Those driving down Charleston’s Cannon Street might think the renovation of the old bank at 544 King St. is, well, rather ordinary.

But those who step foot inside the new Ordinary restaurant will discover it’s anything but.

The 1927 limestone-and-brick building looks much the same on the outside (with only two banners and two sconces added), but its interior has been restored to its original open and impressive proportions, starring a ceiling that’s approximately 23 feet high.

The bank is one of the best small surviving works by Simons and Lapham Architects, downtown Charleston’s most prolific firm in the 1920s and 1930s.

It’s perhaps not as grand as Memminger Auditorium or the College of Charleston’s gym, but its location where Cannon runs into King has made it a major urban focal point for decades.

As architect David Thompson and contractor Mark Regalbuto began, their challenge was to keep the building’s sense of history while converting the former bank into an upscale seafood hall and oyster bar with a top-notch kitchen.

Thompson says his greatest challenge was figuring out how to vent the stoves, a solution that entailed reworking the mezzanine floor section and working around a small office on the mezzanine’s northeastern corner.

But that design work is largely hidden. A more visible challenge was how to treat an SUV-sized vault in the center, rear section of the building.

The team considered converting it into a small, private dining room, but that idea didn’t quite click.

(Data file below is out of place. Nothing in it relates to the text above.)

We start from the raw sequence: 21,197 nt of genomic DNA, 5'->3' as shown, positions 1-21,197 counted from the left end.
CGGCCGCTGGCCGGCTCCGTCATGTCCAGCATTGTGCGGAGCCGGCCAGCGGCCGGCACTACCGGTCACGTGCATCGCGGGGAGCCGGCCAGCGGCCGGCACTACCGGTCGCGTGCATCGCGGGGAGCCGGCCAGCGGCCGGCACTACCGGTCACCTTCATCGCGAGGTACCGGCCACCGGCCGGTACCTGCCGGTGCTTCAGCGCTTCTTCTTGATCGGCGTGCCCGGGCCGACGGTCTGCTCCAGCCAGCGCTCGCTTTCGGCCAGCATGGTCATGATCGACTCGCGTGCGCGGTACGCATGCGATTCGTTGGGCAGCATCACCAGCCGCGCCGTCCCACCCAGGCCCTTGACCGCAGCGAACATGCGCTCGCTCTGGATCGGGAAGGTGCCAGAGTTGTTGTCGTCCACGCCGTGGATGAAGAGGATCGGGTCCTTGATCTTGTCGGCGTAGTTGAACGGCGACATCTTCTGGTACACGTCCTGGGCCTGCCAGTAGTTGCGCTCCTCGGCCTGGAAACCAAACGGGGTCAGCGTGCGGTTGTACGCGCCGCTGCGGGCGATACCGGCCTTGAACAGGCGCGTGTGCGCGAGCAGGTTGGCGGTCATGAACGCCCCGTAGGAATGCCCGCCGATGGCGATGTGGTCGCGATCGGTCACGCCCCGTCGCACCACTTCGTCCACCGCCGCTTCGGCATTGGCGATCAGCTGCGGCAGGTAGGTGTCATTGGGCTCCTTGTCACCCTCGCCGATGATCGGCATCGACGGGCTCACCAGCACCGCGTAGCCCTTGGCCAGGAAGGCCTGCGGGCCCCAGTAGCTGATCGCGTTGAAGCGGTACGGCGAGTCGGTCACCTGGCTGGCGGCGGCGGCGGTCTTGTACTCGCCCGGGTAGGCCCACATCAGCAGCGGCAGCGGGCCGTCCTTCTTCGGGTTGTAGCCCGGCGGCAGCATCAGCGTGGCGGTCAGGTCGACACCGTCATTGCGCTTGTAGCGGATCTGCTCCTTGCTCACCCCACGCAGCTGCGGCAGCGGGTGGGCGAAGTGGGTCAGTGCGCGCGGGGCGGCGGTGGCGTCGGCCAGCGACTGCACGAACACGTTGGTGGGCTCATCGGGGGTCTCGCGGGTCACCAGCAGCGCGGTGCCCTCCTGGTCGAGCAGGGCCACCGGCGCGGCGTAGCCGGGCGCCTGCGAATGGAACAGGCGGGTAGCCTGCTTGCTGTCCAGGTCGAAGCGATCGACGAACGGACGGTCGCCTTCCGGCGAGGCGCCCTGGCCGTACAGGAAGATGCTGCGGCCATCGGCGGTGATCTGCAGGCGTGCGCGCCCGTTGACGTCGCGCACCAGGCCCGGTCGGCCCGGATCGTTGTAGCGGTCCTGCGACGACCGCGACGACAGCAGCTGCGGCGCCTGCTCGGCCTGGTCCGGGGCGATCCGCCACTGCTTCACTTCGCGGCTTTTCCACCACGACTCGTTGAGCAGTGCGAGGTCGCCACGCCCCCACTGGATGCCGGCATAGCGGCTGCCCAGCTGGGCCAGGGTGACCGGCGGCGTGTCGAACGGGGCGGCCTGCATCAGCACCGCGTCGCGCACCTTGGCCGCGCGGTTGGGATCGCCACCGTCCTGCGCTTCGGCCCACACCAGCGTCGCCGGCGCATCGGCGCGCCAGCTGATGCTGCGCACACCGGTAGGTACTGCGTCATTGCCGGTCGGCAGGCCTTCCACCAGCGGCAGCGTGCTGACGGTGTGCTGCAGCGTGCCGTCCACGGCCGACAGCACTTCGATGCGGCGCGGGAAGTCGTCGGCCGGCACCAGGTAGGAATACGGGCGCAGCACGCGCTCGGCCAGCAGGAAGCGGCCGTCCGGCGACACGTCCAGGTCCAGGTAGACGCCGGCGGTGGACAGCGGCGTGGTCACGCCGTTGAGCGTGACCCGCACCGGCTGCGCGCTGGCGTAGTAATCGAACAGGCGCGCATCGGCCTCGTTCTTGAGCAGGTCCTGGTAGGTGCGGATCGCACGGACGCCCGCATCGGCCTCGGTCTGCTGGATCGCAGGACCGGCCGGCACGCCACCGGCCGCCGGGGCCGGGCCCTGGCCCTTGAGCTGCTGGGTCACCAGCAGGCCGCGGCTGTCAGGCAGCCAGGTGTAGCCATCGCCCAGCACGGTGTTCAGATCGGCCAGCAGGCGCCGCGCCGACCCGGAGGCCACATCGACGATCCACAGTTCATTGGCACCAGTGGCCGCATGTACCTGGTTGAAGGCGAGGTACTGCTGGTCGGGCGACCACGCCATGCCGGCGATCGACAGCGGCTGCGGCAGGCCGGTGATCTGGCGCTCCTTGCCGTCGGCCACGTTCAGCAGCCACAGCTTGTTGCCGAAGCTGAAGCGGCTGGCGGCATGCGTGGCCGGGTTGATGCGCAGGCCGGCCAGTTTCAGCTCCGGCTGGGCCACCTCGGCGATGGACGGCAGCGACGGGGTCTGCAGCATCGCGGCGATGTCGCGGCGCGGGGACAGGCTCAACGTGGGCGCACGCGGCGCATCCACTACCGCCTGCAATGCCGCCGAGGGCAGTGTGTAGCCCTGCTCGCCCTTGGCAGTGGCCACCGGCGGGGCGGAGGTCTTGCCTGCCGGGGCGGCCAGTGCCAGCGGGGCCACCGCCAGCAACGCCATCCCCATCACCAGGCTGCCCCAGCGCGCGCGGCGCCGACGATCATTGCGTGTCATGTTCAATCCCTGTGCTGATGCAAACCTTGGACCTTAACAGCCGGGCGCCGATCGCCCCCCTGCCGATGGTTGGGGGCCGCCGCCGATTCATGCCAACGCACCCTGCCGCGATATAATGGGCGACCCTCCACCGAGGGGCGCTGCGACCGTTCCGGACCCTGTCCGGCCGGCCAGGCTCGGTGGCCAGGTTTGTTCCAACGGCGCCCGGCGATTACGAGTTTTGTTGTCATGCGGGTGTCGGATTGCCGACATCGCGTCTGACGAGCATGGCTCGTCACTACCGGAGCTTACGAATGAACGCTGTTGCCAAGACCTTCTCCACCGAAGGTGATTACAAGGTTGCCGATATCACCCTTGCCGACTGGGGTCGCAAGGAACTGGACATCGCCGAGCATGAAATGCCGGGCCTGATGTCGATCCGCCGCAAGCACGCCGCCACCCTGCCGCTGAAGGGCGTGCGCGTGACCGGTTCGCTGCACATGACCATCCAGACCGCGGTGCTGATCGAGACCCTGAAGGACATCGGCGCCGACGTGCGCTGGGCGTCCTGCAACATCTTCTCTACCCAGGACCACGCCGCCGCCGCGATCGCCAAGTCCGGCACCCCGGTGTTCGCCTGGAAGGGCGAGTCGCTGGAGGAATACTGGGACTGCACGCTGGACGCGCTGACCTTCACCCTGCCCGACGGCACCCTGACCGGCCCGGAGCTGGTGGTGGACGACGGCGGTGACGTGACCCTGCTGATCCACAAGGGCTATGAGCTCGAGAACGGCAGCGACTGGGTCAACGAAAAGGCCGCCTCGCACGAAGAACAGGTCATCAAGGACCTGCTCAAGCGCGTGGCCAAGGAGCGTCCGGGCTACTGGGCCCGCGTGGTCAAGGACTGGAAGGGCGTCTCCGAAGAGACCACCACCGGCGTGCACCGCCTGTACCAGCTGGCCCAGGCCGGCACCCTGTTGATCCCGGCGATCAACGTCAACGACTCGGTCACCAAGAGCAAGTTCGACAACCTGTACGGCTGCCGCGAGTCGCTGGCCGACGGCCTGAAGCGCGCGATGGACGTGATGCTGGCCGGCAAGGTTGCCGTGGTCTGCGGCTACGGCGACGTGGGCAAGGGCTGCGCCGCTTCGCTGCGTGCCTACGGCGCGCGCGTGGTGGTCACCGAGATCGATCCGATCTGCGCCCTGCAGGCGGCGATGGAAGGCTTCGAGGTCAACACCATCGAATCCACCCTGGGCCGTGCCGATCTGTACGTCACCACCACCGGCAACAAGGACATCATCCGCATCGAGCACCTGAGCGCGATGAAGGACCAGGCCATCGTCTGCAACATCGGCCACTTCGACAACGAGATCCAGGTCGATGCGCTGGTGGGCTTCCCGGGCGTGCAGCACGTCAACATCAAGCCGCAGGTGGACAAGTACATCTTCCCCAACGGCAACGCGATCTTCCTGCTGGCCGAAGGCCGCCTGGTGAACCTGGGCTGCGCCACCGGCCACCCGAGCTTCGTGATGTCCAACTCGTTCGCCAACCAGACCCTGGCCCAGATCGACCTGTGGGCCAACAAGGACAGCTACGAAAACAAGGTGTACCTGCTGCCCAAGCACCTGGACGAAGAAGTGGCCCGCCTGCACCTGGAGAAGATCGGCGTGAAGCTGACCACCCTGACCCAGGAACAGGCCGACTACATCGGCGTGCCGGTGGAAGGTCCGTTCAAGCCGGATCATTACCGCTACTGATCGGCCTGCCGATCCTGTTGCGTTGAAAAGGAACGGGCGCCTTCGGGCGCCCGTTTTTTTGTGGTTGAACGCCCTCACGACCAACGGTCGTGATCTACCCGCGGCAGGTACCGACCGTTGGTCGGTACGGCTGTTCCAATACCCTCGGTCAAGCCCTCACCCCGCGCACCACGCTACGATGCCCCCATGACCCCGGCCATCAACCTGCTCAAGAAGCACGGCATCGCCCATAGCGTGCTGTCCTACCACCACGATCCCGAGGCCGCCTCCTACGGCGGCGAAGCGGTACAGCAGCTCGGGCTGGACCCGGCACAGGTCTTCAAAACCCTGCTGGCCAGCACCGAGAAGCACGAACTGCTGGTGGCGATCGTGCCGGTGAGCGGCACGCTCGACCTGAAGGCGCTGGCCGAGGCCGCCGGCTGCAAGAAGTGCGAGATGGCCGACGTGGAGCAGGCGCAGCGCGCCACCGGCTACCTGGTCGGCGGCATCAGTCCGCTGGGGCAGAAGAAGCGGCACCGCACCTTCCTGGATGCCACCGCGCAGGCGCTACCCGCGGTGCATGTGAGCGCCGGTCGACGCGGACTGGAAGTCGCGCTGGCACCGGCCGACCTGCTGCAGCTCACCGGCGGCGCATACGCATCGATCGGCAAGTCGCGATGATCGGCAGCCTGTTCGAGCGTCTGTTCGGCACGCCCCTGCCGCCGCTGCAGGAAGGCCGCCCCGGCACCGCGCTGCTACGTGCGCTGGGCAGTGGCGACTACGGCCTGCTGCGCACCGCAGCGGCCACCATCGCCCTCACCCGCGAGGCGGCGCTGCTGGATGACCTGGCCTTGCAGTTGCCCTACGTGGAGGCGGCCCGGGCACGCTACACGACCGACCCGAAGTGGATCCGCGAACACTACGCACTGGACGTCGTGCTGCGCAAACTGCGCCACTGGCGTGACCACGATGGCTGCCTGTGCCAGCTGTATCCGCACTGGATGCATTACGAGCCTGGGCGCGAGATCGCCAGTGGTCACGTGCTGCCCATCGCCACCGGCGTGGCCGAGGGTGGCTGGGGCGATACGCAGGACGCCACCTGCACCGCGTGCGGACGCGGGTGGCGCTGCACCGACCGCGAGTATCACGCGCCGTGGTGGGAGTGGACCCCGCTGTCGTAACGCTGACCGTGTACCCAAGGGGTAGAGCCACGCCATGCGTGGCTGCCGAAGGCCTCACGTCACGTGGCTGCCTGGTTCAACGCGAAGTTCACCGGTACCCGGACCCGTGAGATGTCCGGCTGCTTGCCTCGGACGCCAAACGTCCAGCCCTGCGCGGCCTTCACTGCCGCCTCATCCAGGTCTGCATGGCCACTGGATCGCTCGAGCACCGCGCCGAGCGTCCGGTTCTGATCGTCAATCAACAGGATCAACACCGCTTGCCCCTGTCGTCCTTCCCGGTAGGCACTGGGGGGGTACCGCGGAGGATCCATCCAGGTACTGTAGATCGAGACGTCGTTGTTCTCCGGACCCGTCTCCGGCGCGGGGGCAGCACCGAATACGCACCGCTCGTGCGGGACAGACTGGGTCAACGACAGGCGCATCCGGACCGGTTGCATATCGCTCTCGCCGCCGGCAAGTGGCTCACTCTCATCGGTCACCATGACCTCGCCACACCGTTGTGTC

Instead, the door of the safe forms an impressive back drop to the restaurant’s raw bar. Regalbuto’s crews spent weeks removing the rest of its massive concrete and steel structure.

The steel was reused to make the bar along the southern wall. Those looking closely can see “L.W.” and other initials etched into it years ago, presumably by the team that originally installed it. Thompson says it’s his favorite detail.

Overall, there are not a lot of fussy details. The feel is similar in its sparse elegance to FIG, the previous restaurant by chief Mike Lata and his business partner Adam Nemirow.

Thompson notes the larger design challenge also included establishing a sense of symmetry when possible and letting go when not.

The original three large windows along the northern facade were balanced on the southern side with three similarly sized bar cabinets, topped with semicircular glass panels to match the opposite windows.

The booths along the southern half of the restaurant are elevated so those diners’ heads are more even with the people sitting on stools at the bar, while the tables to the north — on the other side of the restaurant — aren’t elevated at all.

There are other subtle details that link the building’s past to its present, including an old teller’s table with a new marble top that now serves as a hostess stand.

Those who visited the bank most recently may be stunned at its transformation, particularly if all they remember was the unimpressive dropped acoustical tile ceiling or its drive-through, both now long gone.

Reclaimed DesignWorks provided material for the floors, stair treads, bench seating, tabletops and bar.

The most intriguing of this is the bartop, which was made from 1950s freight truck flooring, perhaps even from trucks that once carried fresh fish.

The Ordinary will appear more attractive on the outside once the scruffy parking area to the north is replaced with a new building and a landscaped alley that also will provide some outdoor seating.

But inside, the transformation is done.

And it seems fitting that in an era where banking can be done on a computer or laptop, an old, abandoned bank building originally meant to convey security and tradition has been repurposed for an even more timeless purpose: a special place to get something good to eat.

Reach Robert Behre at 937-5771.